The location itself, as well as the buildings and statuary, had a pedagogic aim: standing outside the main buildings, looking down on the valley and river below, was meant to imbue the students with pride in and love for their Heimat – an untranslatable word that can be rendered, weakly, as homeland. The college’s official name – Ordensburg Vogelsang – is also hard to translate, but loosely means the fortress of the order (as in order of knights).

Cast for statuary, from the Vogelsang exhibition


The aim was to recruit young men, but in practice most of the students were in their thirties, with some years of party activity behind them. None ever finished the course. When war broke out, Vogelsang was handed over to the army as a training centre, then turned into an Adolf Hitler School. The students went straight to work, many of them finding administrative posts in the occupied territories in the east.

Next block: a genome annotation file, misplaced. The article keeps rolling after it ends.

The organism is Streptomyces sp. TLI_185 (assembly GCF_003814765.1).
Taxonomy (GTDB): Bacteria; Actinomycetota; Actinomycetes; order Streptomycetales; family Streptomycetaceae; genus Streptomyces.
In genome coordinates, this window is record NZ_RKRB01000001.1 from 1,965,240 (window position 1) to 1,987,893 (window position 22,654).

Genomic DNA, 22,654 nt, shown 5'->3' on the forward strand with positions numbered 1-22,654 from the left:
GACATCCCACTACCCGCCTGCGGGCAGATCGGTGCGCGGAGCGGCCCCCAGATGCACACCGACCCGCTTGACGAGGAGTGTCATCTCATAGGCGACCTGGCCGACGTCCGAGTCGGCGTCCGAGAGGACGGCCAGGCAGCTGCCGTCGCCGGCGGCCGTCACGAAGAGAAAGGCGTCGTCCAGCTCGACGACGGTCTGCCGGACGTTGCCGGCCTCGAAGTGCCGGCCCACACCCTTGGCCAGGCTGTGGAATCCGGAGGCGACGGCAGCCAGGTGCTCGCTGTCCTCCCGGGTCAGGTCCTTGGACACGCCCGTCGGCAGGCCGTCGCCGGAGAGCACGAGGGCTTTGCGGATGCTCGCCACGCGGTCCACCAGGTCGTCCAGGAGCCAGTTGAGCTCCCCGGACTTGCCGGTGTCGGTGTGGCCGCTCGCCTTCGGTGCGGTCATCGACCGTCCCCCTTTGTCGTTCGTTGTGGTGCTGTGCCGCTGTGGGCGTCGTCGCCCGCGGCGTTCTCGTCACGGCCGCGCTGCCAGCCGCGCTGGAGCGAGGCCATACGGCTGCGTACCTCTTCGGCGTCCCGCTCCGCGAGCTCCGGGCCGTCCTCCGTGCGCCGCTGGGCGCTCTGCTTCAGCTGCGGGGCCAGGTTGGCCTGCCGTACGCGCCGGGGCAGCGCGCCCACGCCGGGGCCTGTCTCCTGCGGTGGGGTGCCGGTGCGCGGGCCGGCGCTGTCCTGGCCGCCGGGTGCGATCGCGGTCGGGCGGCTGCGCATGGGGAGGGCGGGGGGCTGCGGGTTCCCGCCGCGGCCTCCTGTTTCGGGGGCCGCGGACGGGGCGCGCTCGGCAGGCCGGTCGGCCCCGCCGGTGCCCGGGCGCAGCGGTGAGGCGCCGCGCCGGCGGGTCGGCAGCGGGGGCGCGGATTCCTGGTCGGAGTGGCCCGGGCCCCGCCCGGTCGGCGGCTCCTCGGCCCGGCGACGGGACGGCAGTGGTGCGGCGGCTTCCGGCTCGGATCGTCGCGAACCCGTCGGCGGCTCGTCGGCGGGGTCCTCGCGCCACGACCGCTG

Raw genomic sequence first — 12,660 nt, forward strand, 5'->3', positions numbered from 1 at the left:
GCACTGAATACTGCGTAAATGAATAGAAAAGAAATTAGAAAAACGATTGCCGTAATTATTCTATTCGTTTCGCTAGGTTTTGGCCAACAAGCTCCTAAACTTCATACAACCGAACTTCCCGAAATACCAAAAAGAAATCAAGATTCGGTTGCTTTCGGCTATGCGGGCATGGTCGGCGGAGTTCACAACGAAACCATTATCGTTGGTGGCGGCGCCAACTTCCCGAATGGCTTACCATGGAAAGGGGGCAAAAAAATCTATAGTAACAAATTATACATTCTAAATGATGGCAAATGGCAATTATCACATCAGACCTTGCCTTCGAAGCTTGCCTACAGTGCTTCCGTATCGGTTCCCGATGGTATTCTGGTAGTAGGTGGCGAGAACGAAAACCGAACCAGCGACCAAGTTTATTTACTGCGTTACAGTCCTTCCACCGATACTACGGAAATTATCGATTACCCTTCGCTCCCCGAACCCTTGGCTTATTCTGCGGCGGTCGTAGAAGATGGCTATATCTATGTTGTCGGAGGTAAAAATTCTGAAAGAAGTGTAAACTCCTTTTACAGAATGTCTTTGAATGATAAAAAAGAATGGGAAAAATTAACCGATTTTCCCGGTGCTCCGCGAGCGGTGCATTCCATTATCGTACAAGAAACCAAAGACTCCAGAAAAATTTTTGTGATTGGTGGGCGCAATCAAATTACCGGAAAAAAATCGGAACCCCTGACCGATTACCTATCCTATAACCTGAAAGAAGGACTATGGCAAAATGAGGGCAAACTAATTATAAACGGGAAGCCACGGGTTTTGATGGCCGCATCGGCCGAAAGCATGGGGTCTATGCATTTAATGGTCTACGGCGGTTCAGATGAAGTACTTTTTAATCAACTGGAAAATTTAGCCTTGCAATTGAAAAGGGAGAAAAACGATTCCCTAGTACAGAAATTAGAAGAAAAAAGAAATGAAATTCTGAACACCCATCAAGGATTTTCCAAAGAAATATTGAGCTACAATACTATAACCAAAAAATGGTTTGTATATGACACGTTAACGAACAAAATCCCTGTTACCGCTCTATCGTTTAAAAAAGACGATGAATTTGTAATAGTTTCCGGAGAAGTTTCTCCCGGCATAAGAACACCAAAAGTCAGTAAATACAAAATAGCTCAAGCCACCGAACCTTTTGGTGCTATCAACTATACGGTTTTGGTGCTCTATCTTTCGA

After the US Army duly occupied it, bored American and British soldiers passed away the hours by firing at the genitals on the imposing statues that littered the site. It later became part of a training ground for the Belgian Army, before being handed back to the German government in 2005.

Vogelsang (the name means birdsong) is now a museum and educational centre, run by a voluntary organisation. The site itself is huge, and the buildings for the most part are remarkably well preserved. There are changing exhibitions as well as standing displays of materials from the past, mainly dealing with the National Socialist period. If you get th chance to visit, snap it up: as well as seeing a remarkable example of Nazi adult education, with the corresponding architecture and design, you will find yourself in one of the loveliest regions of western Germany.

What Einstein said about adult education

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Einstein in 1921

In 1919, Albert Einstein wrote to the Freie Vereinigung für technische Volksbildung (Independent Association for Technical Popular Education) praising their objectives. His letter was subsequently published in the monthly magazine Volksbildung. This is my own translation, which is complete and should be reasonably accurate – and if it isn’t, let me know!